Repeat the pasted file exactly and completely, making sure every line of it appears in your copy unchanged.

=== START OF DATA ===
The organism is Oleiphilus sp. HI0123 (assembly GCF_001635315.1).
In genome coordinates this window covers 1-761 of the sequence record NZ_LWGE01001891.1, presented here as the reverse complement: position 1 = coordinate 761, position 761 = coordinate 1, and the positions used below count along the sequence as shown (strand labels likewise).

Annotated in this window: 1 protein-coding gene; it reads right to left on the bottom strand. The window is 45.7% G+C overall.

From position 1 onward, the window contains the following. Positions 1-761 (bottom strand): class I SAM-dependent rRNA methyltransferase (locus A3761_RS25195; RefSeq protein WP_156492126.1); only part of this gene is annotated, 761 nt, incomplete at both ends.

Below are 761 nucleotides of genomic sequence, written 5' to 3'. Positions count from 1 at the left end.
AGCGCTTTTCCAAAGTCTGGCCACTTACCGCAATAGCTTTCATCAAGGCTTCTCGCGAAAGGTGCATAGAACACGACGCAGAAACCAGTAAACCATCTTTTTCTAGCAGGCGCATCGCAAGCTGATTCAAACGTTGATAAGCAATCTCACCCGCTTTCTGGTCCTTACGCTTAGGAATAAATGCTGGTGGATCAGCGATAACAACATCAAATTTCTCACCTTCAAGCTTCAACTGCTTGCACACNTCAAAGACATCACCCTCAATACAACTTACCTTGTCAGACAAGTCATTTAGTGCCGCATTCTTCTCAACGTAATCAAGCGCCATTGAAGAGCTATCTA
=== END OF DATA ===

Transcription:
The organism is Oleiphilus sp. HI0123 (assembly GCF_001635315.1).
In genome coordinates this window covers 1-761 of the sequence record NZ_LWGE01001891.1, presented here as the reverse complement: position 1 = coordinate 761, position 761 = coordinate 1, and the positions used below count along the sequence as shown (strand labels likewise).

Annotated in this window: 1 protein-coding gene; it reads right to left on the bottom strand. The window is 45.7% G+C overall.

From position 1 onward, the window contains the following. Positions 1-761 (bottom strand): class I SAM-dependent rRNA methyltransferase (locus A3761_RS25195; RefSeq protein WP_156492126.1); only part of this gene is annotated, 761 nt, incomplete at both ends.

Below are 761 nucleotides of genomic sequence, written 5' to 3'. Positions count from 1 at the left end.
AGCGCTTTTCCAAAGTCTGGCCACTTACCGCAATAGCTTTCATCAAGGCTTCTCGCGAAAGGTGCATAGAACACGACGCAGAAACCAGTAAACCATCTTTTTCTAGCAGGCGCATCGCAAGCTGATTCAAACGTTGATAAGCAATCTCACCCGCTTTCTGGTCCTTACGCTTAGGAATAAATGCTGGTGGATCAGCGATAACAACATCAAATTTCTCACCTTCAAGCTTCAACTGCTTGCACACNTCAAAGACATCACCCTCAATACAACTTACCTTGTCAGACAAGTCATTTAGTGCCGCATTCTTCTCAACGTAATCAAGCGCCATTGAAGAGCTATCTA